The segregation of powers between Parliament and the Judiciary is expected to fall under renewed scrutiny on 06 October 2020.
The Committee of Parliament on Education and Skills Development and the privately-owned International Aviation Solutions (IAS) are battling for the legal possession of students log books, transcripts and training files.
In what promises to be a landmark case, court records show that one of the questions that High Court judge Dr. Radijeng will have to grapple with is whether Parliament has exclusive jurisdiction to regulate its own affairs and whether some of its decisions cannot be reviewed and set aside by the court, as provided for by the principle of “checks and balances”.
A furious Committee of Parliament on Education and Skills Development chaired by Wynter Mmolotsi this week set the tone for the constitutional battle when it clawed into IAS Director Teezzarh Seduke’s decision to approach the High Court, arguing that it operates “on equal footing to a court of law.”
State lawyers further argued: “The second applicant’s (Seduke) application is fatally flawed as Applicant seeks to interdict lawful conduct in that Section 12 (2) of the National Assembly (Powers and Privileges) Act empowers a Committee to order the attendance of witnesses at a hearing whilst Section 13 (20) of the National Assembly (Powers and Privileges) Act permits the Committee to require the production of any paper, book, record or document before the committee.”
In his response, defence attorney, Mike Rasetshwane of Modimo & Associates argued that “With respect, the respondents (Parliamentary Committee members) misunderstand the application.”
The lawyer argued that “The application seeks to interdict the proceedings because (i) the Chairman is a judge in his own cause contrary to the rules of natural justice, (ii) the applicants have been given an unreasonably short period of time to meaningfully prepare for the hearing, the outcome of the proceedings is a foregone conclusion and the respondents are biased.”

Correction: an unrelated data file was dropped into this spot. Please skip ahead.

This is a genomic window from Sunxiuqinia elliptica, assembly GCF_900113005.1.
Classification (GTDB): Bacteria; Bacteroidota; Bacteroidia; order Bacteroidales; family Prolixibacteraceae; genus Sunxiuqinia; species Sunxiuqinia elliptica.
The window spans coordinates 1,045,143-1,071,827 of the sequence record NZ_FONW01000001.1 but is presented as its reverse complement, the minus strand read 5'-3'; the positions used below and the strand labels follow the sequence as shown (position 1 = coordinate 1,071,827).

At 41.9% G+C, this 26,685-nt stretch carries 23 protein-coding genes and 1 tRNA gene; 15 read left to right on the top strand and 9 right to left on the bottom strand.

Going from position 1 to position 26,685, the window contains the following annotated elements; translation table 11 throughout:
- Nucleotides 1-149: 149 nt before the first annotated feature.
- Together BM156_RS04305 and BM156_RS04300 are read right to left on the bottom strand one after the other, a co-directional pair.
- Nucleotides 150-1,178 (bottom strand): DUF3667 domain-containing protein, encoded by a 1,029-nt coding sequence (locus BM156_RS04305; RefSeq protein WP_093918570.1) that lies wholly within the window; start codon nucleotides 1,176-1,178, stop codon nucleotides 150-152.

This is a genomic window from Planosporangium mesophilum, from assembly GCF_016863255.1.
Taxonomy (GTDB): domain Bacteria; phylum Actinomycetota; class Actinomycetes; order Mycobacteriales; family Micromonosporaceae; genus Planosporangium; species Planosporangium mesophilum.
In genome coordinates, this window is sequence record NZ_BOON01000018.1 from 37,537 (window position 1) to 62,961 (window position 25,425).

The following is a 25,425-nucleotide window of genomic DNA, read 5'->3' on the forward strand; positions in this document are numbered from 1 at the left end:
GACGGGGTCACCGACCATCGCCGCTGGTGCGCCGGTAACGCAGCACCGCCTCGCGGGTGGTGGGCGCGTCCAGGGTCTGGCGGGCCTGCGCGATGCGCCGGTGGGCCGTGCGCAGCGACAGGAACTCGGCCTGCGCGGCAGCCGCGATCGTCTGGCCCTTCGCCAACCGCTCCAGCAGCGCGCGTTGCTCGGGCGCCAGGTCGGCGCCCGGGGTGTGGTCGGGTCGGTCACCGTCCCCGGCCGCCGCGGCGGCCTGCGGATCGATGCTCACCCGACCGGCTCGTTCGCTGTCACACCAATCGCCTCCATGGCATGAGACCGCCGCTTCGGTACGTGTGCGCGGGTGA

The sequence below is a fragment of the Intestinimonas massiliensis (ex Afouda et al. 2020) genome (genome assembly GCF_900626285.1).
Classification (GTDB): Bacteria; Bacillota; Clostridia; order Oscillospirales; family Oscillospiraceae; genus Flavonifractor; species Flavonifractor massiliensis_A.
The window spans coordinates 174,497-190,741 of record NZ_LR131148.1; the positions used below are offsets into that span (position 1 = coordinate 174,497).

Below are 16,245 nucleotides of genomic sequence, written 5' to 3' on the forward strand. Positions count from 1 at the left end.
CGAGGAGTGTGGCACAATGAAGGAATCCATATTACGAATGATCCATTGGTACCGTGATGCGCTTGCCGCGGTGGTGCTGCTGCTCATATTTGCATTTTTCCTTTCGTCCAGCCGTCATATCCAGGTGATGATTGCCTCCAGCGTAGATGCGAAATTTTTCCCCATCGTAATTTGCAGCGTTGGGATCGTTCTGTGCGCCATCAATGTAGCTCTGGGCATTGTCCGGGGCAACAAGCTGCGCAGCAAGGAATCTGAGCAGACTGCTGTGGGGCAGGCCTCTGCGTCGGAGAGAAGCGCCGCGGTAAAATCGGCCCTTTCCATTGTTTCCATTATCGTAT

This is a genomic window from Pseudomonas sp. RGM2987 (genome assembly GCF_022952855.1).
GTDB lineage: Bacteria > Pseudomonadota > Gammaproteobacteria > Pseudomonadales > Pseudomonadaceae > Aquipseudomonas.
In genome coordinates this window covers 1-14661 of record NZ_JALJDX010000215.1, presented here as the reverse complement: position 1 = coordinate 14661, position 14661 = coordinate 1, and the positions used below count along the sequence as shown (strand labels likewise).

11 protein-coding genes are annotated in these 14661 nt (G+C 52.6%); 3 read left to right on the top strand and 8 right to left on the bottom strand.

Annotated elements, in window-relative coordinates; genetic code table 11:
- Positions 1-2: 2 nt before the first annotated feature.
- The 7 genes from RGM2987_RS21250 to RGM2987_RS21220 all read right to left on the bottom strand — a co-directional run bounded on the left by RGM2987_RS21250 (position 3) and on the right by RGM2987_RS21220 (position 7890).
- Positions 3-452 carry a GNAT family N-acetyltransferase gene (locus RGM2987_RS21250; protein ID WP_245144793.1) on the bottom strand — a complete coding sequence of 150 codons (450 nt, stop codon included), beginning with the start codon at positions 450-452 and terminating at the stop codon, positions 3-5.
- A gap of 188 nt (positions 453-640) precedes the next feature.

He said Seduke and IAS have been denied right to legal representation as well as denied their right to refuse to answer questions.
“None of these matters are “lawful conduct.” In fact, they amount to abuse of power by the respondents,” wrote Rasetshwane.
State lawyers also argued that Seduke has failed to exhaust local remedies. They cited section 13 (2) of the National Assembly (Powers and Privileges) Act Chapter 02:05 which provides that “where any person ordered to attend or to give evidence or to produce any paper, book, record or document before any committee refuses to answer any question that may be put to him or to produce any such paper, book or record or any document on the ground that the same is a private matter, the chairman of the committee may report such refusal to the Speaker with the reasons therefore, and the Speaker may thereupon excuse the answering of such question or the production of such paper, book, record or document or any order the answering or production thereof.”
They also said that Seduke has placed the cart before the horse when the Committee could have escalated the issues to the Speaker instead of approaching the court. On documented contrary to this, the Parliamentary subpoena served on Seduke stated that in relation to the conditions on it – “he should on no account neglect to comply with the summons as he may thereby render himself liable to arrest, a fine or to imprisonment.”.
Further insisting that the Parliamentary Committee operates or on equal footing to a court of law, State lawyers said Section 14 of the National Assembly (Powers and Privileges) Act Chapter 02:05 provides that “in respect of such evidence or the disclosure of any communication or the production of any such paper, book, record or document to the same right or privilege as before a court of law.”
“Therefore, if an applicant can be required to produce the log books before a court of law, he can also be required to produce them before a court of law,” they said.
The State lawyers also said that Parliament has exclusive jurisdiction to regulate its own affairs in terms of Section 76 (1) of the Constitution.
“The privilege of exclusive jurisdiction of Parliament to regulate its own internal procedure is one of concomitants of sovereignty of parliament,” they said.
But Seduke’s lawyers dug their heels deep insisting that “There is no statutory or contractual obligation reposing on the applicants to exhaust any alleged local remedies. On the contrary, the respondents were under a duty to refer issues raised to the Speaker but failed to do so.”
On the Committee’s argument that it has power to regulate its own affairs, Rasetshwane said
“We have not placed the issue in contention. We accept it.” However, the lawyers noted, “Parliament is not authorized by the Constitution or any statute to infringe the rights of citizens under the guise that it is regulating its affairs. At any rate, the judiciary (this is court) has power to “checks and balance” the legislature.”
Seduke approached the court on urgency to interdict the Committee after it demanded not just the presentation of student records in a Parliamentary Committee hearing and the intention of dispossession and transfer of the documents to the Ministry of Tertiary.
IAS argues that it would be an infringement of its rights to a lien over the transcripts until the dispute around an unpaid bill is resolved with the Ministry. Court records show that several attempts made to the Ministry by IAS, to resolve the matter for the benefit and relief of all concerned parties, especially the students and staff of the academy.